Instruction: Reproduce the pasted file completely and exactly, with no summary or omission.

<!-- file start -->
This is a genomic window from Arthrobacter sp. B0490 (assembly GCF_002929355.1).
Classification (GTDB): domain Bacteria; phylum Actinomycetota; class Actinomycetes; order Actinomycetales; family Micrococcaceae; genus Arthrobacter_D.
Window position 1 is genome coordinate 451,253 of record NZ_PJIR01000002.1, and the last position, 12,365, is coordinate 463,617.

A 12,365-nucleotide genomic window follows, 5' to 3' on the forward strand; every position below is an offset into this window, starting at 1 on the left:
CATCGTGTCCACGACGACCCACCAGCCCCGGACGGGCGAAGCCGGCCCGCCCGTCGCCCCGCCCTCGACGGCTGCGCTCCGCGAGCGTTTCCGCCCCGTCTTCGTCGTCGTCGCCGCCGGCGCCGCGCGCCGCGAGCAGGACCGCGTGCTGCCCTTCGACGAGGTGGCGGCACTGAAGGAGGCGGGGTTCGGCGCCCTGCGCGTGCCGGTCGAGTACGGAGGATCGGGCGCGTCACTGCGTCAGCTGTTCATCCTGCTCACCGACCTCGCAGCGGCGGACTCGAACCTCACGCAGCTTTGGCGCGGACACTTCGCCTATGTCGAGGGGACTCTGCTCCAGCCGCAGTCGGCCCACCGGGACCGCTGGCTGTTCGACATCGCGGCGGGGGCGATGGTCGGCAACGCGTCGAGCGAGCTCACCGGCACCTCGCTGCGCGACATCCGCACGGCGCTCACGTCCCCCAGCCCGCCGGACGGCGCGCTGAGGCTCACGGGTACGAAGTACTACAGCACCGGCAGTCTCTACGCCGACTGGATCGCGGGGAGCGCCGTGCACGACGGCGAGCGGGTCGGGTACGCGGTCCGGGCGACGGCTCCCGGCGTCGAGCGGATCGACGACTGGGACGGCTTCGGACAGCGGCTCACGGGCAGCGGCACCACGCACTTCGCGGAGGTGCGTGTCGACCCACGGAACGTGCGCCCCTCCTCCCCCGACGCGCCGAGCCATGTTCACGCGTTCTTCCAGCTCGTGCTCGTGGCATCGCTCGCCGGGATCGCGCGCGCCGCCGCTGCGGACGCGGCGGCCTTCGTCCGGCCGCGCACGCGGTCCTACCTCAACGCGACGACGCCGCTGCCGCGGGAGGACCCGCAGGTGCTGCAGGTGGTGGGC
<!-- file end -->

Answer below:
This is a genomic window from Arthrobacter sp. B0490 (assembly GCF_002929355.1).
Classification (GTDB): domain Bacteria; phylum Actinomycetota; class Actinomycetes; order Actinomycetales; family Micrococcaceae; genus Arthrobacter_D.
Window position 1 is genome coordinate 451,253 of record NZ_PJIR01000002.1, and the last position, 12,365, is coordinate 463,617.

A 12,365-nucleotide genomic window follows, 5' to 3' on the forward strand; every position below is an offset into this window, starting at 1 on the left:
CATCGTGTCCACGACGACCCACCAGCCCCGGACGGGCGAAGCCGGCCCGCCCGTCGCCCCGCCCTCGACGGCTGCGCTCCGCGAGCGTTTCCGCCCCGTCTTCGTCGTCGTCGCCGCCGGCGCCGCGCGCCGCGAGCAGGACCGCGTGCTGCCCTTCGACGAGGTGGCGGCACTGAAGGAGGCGGGGTTCGGCGCCCTGCGCGTGCCGGTCGAGTACGGAGGATCGGGCGCGTCACTGCGTCAGCTGTTCATCCTGCTCACCGACCTCGCAGCGGCGGACTCGAACCTCACGCAGCTTTGGCGCGGACACTTCGCCTATGTCGAGGGGACTCTGCTCCAGCCGCAGTCGGCCCACCGGGACCGCTGGCTGTTCGACATCGCGGCGGGGGCGATGGTCGGCAACGCGTCGAGCGAGCTCACCGGCACCTCGCTGCGCGACATCCGCACGGCGCTCACGTCCCCCAGCCCGCCGGACGGCGCGCTGAGGCTCACGGGTACGAAGTACTACAGCACCGGCAGTCTCTACGCCGACTGGATCGCGGGGAGCGCCGTGCACGACGGCGAGCGGGTCGGGTACGCGGTCCGGGCGACGGCTCCCGGCGTCGAGCGGATCGACGACTGGGACGGCTTCGGACAGCGGCTCACGGGCAGCGGCACCACGCACTTCGCGGAGGTGCGTGTCGACCCACGGAACGTGCGCCCCTCCTCCCCCGACGCGCCGAGCCATGTTCACGCGTTCTTCCAGCTCGTGCTCGTGGCATCGCTCGCCGGGATCGCGCGCGCCGCCGCTGCGGACGCGGCGGCCTTCGTCCGGCCGCGCACGCGGTCCTACCTCAACGCGACGACGCCGCTGCCGCGGGAGGACCCGCAGGTGCTGCAGGTGGTGGGC